This museum is one of the city's most popular attractions, drawing almost two million visitors a year. There are permanent displays on North American Tribes, Egyptian mummies, dinosaurs, and minerals, all stunningly detailed and vast. The museum also hosts traveling exhibits such as Ramses II and Imperial Tombs of China. An IMAX cinema, gift shop and cafe are also on-site.
This is a place where a child's natural urge to experience the world hands-on comes together with art and science projects, building materials and imagination. The museum includes nine interactive Playscapes including the CMD Fire Station #1, My Market, Center for the Young Child, Under My Feet and Over My Head, The Assembly Plant, Making the Team, Arts a la Carte, Around the Block, and Alphabet Soup. There are also several programs, activities and special events held throughout the year. Check the museum's website for a complete listing of upcoming events.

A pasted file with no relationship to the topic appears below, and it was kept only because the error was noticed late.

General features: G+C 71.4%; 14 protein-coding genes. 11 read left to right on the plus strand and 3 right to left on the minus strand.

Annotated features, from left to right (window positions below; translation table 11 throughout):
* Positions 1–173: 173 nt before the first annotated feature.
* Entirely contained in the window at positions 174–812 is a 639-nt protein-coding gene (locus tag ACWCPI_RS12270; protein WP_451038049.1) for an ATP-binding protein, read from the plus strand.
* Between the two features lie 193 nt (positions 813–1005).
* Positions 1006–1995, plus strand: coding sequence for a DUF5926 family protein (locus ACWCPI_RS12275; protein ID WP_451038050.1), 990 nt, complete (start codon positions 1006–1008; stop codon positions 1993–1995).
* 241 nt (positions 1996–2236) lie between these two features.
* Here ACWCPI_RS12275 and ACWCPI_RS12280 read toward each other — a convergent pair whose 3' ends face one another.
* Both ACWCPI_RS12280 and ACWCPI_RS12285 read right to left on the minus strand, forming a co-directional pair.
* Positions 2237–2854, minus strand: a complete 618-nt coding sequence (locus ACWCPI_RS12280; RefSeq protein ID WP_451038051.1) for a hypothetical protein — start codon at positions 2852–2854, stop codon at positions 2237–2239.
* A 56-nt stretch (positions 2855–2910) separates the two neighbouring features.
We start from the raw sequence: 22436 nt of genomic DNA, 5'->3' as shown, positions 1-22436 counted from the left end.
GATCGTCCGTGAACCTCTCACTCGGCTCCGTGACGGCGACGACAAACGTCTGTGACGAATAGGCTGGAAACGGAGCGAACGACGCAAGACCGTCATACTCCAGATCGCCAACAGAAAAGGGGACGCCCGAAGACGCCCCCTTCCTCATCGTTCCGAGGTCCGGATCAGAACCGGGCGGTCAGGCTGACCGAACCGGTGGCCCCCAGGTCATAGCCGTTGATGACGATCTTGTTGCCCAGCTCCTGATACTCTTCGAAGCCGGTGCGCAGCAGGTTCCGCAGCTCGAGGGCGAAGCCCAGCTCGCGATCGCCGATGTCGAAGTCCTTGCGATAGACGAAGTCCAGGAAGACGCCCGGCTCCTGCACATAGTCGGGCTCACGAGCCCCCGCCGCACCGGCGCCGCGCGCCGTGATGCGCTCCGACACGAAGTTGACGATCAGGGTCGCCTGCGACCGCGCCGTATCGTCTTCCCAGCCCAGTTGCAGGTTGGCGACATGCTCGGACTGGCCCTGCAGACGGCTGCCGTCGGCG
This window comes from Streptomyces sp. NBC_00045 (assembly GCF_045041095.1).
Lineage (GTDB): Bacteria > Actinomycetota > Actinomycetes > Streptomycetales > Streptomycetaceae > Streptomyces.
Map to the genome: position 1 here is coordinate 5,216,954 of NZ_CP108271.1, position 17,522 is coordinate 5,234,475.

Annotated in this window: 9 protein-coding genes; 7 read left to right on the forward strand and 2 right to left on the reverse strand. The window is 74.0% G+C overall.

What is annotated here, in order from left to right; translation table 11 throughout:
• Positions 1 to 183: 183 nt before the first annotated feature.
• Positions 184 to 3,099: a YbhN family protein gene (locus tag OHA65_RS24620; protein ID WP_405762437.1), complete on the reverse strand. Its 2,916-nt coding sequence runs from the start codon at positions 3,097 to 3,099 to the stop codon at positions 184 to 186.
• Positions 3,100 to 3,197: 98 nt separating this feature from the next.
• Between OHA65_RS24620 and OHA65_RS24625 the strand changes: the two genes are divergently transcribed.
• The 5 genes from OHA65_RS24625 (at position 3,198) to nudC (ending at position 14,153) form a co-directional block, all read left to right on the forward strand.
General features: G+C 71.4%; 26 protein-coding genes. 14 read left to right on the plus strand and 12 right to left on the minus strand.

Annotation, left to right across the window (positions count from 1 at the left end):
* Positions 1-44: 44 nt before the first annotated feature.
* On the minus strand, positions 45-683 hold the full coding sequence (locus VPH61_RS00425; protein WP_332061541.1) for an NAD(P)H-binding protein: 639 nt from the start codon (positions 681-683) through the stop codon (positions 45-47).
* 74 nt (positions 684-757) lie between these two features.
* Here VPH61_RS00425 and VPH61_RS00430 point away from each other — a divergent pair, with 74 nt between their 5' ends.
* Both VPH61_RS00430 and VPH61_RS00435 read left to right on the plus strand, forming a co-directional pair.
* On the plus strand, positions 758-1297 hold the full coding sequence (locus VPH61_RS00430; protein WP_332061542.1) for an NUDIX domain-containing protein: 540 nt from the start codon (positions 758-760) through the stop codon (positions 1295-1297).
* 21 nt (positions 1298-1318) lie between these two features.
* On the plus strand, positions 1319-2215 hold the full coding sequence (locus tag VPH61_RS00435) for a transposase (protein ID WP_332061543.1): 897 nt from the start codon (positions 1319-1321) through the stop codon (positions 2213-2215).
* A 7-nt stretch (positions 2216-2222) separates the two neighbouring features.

This library, a post-modern structure full of turrets and odd geometrical shapes, is a bastion of knowledge. Internally, the academic atmosphere of each study area is indicative of individual moods. Six of the ten floors of the library are open to the public. Keeping with the tradition set in 1894, the library still has a world-class children's facility. The library is a regional depository for government publications. It offers extensive genealogical resources as well as historical books, photographs, art, and memorabilia chronicling the American West. The library also offers fiction and non-fiction texts, periodicals and computers allowing free Internet access. Tours are available.